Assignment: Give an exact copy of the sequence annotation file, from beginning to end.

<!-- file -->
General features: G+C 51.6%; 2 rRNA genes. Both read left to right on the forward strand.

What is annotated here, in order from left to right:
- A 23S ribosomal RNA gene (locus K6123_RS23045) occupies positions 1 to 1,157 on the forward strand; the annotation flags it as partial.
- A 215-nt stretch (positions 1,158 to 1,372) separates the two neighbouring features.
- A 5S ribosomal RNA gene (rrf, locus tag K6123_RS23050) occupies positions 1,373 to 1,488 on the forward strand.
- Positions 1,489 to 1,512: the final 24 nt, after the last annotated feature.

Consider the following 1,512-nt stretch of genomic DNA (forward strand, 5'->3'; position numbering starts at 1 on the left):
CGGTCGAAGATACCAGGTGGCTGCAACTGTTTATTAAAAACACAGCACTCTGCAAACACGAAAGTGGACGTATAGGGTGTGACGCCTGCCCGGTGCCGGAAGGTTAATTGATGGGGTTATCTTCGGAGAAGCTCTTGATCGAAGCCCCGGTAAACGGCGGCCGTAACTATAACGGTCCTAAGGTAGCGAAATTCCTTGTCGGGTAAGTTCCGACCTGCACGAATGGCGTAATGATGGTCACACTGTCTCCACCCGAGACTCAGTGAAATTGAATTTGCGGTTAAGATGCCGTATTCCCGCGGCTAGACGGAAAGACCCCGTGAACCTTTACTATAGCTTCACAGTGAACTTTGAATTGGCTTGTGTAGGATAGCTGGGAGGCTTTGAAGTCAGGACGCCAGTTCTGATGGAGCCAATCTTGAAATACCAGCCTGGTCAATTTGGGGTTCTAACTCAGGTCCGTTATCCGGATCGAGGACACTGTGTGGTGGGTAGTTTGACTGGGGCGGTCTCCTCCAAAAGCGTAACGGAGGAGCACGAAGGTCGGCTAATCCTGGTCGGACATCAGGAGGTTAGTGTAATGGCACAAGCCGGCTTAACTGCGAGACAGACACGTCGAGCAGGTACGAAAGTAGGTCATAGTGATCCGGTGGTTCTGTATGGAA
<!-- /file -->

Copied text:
General features: G+C 51.6%; 2 rRNA genes. Both read left to right on the forward strand.

What is annotated here, in order from left to right:
- A 23S ribosomal RNA gene (locus K6123_RS23045) occupies positions 1 to 1,157 on the forward strand; the annotation flags it as partial.
- A 215-nt stretch (positions 1,158 to 1,372) separates the two neighbouring features.
- A 5S ribosomal RNA gene (rrf, locus tag K6123_RS23050) occupies positions 1,373 to 1,488 on the forward strand.
- Positions 1,489 to 1,512: the final 24 nt, after the last annotated feature.

Consider the following 1,512-nt stretch of genomic DNA (forward strand, 5'->3'; position numbering starts at 1 on the left):
CGGTCGAAGATACCAGGTGGCTGCAACTGTTTATTAAAAACACAGCACTCTGCAAACACGAAAGTGGACGTATAGGGTGTGACGCCTGCCCGGTGCCGGAAGGTTAATTGATGGGGTTATCTTCGGAGAAGCTCTTGATCGAAGCCCCGGTAAACGGCGGCCGTAACTATAACGGTCCTAAGGTAGCGAAATTCCTTGTCGGGTAAGTTCCGACCTGCACGAATGGCGTAATGATGGTCACACTGTCTCCACCCGAGACTCAGTGAAATTGAATTTGCGGTTAAGATGCCGTATTCCCGCGGCTAGACGGAAAGACCCCGTGAACCTTTACTATAGCTTCACAGTGAACTTTGAATTGGCTTGTGTAGGATAGCTGGGAGGCTTTGAAGTCAGGACGCCAGTTCTGATGGAGCCAATCTTGAAATACCAGCCTGGTCAATTTGGGGTTCTAACTCAGGTCCGTTATCCGGATCGAGGACACTGTGTGGTGGGTAGTTTGACTGGGGCGGTCTCCTCCAAAAGCGTAACGGAGGAGCACGAAGGTCGGCTAATCCTGGTCGGACATCAGGAGGTTAGTGTAATGGCACAAGCCGGCTTAACTGCGAGACAGACACGTCGAGCAGGTACGAAAGTAGGTCATAGTGATCCGGTGGTTCTGTATGGAA